Samsung needed to get its QLED story back on track quickly after the technology's hit-and-miss debut last year. Fortunately the Q9FN achieves that goal - and then some.
The switch to a direct-lit screen with outstanding local dimming technology finally sets Samsung's Quantum Dots free, letting their full colour, contrast and brightness potential shine - literally. No other TV before has served up so much of HDR's potential.
Some people will still prefer the gorgeous pixel-level light precision rival OLED TV technology can muster - especially if they're more interested in standard dynamic range playback than HDR. Some people may also decide they just can't live without Dolby Vision, despite the Q9FN's support for HDR10+ and remarkable performance with (standard) HDR10.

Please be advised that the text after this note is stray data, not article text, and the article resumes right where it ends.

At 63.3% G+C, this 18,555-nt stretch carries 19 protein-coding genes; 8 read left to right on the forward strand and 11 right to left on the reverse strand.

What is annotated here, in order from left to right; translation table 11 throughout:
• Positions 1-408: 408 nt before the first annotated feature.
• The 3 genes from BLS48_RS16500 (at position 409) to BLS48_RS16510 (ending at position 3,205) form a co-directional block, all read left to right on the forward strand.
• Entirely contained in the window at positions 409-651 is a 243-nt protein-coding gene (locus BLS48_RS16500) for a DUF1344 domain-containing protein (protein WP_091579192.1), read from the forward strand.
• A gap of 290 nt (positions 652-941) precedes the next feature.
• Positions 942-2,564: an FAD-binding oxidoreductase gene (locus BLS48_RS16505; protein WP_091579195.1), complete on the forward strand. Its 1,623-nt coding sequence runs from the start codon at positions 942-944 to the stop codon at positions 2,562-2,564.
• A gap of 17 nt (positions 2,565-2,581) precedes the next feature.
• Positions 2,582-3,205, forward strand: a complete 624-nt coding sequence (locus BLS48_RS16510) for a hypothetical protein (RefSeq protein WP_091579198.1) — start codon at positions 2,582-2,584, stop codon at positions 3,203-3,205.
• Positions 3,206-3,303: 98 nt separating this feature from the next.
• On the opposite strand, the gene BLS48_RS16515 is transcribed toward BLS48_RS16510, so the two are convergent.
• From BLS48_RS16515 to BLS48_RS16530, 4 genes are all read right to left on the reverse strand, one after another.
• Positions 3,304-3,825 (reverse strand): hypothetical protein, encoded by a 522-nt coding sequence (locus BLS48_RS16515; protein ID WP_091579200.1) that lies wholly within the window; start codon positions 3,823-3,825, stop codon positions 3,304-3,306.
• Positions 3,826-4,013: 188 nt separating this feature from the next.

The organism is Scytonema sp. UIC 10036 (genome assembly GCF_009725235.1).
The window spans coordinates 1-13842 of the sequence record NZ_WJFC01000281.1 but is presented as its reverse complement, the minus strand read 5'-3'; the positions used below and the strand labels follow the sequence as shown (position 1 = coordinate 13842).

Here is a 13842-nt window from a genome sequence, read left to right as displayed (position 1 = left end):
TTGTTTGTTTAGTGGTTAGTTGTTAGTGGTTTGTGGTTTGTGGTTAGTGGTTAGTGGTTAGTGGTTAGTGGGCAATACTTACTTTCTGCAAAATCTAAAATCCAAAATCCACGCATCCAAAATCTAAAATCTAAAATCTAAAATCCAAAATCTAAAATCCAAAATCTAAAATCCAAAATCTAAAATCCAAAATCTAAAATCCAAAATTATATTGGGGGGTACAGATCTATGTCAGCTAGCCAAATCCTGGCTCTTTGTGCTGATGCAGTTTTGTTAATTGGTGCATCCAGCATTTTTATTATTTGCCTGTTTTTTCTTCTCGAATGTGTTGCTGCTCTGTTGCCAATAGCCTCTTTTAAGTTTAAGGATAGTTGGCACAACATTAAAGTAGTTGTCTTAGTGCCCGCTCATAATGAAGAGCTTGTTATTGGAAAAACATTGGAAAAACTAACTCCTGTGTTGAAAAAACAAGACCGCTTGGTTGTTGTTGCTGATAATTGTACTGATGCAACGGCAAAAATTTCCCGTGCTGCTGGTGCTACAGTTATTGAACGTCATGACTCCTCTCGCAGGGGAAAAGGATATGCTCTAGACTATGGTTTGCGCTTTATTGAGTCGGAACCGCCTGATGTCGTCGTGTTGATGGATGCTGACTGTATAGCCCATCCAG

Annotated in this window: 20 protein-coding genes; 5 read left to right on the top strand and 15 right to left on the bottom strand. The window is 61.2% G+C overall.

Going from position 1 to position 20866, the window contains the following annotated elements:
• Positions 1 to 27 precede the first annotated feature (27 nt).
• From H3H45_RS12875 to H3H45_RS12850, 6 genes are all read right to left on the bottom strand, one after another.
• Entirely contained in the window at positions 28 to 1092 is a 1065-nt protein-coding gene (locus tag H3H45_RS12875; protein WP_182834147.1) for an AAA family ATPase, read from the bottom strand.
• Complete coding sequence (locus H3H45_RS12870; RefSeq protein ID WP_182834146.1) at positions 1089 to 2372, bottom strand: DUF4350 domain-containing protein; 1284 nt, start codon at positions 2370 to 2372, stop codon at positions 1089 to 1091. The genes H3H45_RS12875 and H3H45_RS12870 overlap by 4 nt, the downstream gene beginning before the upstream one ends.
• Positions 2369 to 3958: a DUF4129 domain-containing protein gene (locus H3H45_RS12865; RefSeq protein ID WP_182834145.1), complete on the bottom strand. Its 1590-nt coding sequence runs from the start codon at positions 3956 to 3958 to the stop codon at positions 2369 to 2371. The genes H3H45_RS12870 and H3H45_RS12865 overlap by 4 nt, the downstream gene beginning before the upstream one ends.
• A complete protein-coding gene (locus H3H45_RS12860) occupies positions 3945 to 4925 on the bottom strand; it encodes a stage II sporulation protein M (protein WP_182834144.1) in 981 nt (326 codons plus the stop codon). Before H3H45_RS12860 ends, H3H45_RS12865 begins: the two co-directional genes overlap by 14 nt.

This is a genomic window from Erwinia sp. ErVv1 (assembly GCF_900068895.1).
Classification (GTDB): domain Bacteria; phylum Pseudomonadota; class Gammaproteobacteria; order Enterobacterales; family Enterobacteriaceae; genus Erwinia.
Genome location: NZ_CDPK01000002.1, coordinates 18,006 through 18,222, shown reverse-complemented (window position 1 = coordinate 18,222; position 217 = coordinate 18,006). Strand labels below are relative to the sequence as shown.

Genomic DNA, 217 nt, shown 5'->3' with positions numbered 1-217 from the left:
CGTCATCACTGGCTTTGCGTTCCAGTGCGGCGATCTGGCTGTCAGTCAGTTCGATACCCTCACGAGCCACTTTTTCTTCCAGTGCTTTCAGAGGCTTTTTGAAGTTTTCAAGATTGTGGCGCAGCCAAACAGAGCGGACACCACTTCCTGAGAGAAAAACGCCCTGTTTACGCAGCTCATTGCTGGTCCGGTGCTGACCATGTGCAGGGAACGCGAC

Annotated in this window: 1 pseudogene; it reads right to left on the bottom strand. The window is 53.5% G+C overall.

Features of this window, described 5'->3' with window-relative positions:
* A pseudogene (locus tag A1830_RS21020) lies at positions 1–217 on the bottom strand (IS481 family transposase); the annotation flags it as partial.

The bottom line, though, is that the Q9FN is at the very least a worthy rival for any OLED TV seen to date. For its sheer, unadulterated HDR impact, there's currently nothing out there to match it.
Alternatives to consider
This mid-range model from LG's 2017 OLED TV range delivers peerless contrast, rich colours and striking built-in Dolby Atmos audio from one of the thinnest, most gorgeous designs the TV world has ever seen. Smart features are provided by LG's superb webOS platform too. Viewing angles are better than those of any LCD rival, though the Samsung Q9FN is far brighter (important for HDR) and covers a wider colour range.
This 65-inch Sony LCD TV has been the HDR king since its launch in 2016 - which is why Sony continues to sell it now. It actually uses more local dimming zones than even the QE65Q9FN, and it combines this impressive backlight control with gorgeous colour and extreme amounts of brightness. The QE65Q9FN betters it with its higher brightness and reduced backlight clouding, but the Sony can now be had for some aggressive prices - routintely below £3000 now